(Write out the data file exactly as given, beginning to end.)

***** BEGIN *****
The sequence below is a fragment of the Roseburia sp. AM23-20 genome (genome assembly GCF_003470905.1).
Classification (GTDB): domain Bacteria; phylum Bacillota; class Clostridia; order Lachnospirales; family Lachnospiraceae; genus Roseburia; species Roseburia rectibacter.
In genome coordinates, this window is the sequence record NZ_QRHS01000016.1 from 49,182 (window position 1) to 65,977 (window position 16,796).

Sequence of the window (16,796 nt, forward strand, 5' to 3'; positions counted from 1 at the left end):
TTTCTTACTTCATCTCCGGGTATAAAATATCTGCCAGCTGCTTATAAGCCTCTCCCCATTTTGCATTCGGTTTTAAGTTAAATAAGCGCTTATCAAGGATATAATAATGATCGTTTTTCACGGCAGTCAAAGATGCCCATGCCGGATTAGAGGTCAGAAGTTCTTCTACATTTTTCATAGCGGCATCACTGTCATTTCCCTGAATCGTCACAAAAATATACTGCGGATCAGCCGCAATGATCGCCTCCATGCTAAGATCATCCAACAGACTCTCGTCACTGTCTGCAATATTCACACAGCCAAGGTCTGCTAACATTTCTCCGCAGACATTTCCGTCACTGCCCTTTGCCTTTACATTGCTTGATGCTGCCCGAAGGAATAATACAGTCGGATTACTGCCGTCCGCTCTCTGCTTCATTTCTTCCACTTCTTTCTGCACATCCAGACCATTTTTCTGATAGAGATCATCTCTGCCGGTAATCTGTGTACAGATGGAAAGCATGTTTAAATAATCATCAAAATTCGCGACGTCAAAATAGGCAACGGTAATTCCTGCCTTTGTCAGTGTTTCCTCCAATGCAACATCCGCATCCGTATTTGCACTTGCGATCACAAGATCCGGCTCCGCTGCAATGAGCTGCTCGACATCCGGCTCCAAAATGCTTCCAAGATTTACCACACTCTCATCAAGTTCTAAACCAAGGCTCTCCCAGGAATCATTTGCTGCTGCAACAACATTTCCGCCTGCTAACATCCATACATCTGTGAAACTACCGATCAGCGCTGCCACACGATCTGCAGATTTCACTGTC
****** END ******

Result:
The sequence below is a fragment of the Roseburia sp. AM23-20 genome (genome assembly GCF_003470905.1).
Classification (GTDB): domain Bacteria; phylum Bacillota; class Clostridia; order Lachnospirales; family Lachnospiraceae; genus Roseburia; species Roseburia rectibacter.
In genome coordinates, this window is the sequence record NZ_QRHS01000016.1 from 49,182 (window position 1) to 65,977 (window position 16,796).

Sequence of the window (16,796 nt, forward strand, 5' to 3'; positions counted from 1 at the left end):
TTTCTTACTTCATCTCCGGGTATAAAATATCTGCCAGCTGCTTATAAGCCTCTCCCCATTTTGCATTCGGTTTTAAGTTAAATAAGCGCTTATCAAGGATATAATAATGATCGTTTTTCACGGCAGTCAAAGATGCCCATGCCGGATTAGAGGTCAGAAGTTCTTCTACATTTTTCATAGCGGCATCACTGTCATTTCCCTGAATCGTCACAAAAATATACTGCGGATCAGCCGCAATGATCGCCTCCATGCTAAGATCATCCAACAGACTCTCGTCACTGTCTGCAATATTCACACAGCCAAGGTCTGCTAACATTTCTCCGCAGACATTTCCGTCACTGCCCTTTGCCTTTACATTGCTTGATGCTGCCCGAAGGAATAATACAGTCGGATTACTGCCGTCCGCTCTCTGCTTCATTTCTTCCACTTCTTTCTGCACATCCAGACCATTTTTCTGATAGAGATCATCTCTGCCGGTAATCTGTGTACAGATGGAAAGCATGTTTAAATAATCATCAAAATTCGCGACGTCAAAATAGGCAACGGTAATTCCTGCCTTTGTCAGTGTTTCCTCCAATGCAACATCCGCATCCGTATTTGCACTTGCGATCACAAGATCCGGCTCCGCTGCAATGAGCTGCTCGACATCCGGCTCCAAAATGCTTCCAAGATTTACCACACTCTCATCAAGTTCTAAACCAAGGCTCTCCCAGGAATCATTTGCTGCTGCAACAACATTTCCGCCTGCTAACATCCATACATCTGTGAAACTACCGATCAGCGCTGCCACACGATCTGCAGATTTCACTGTC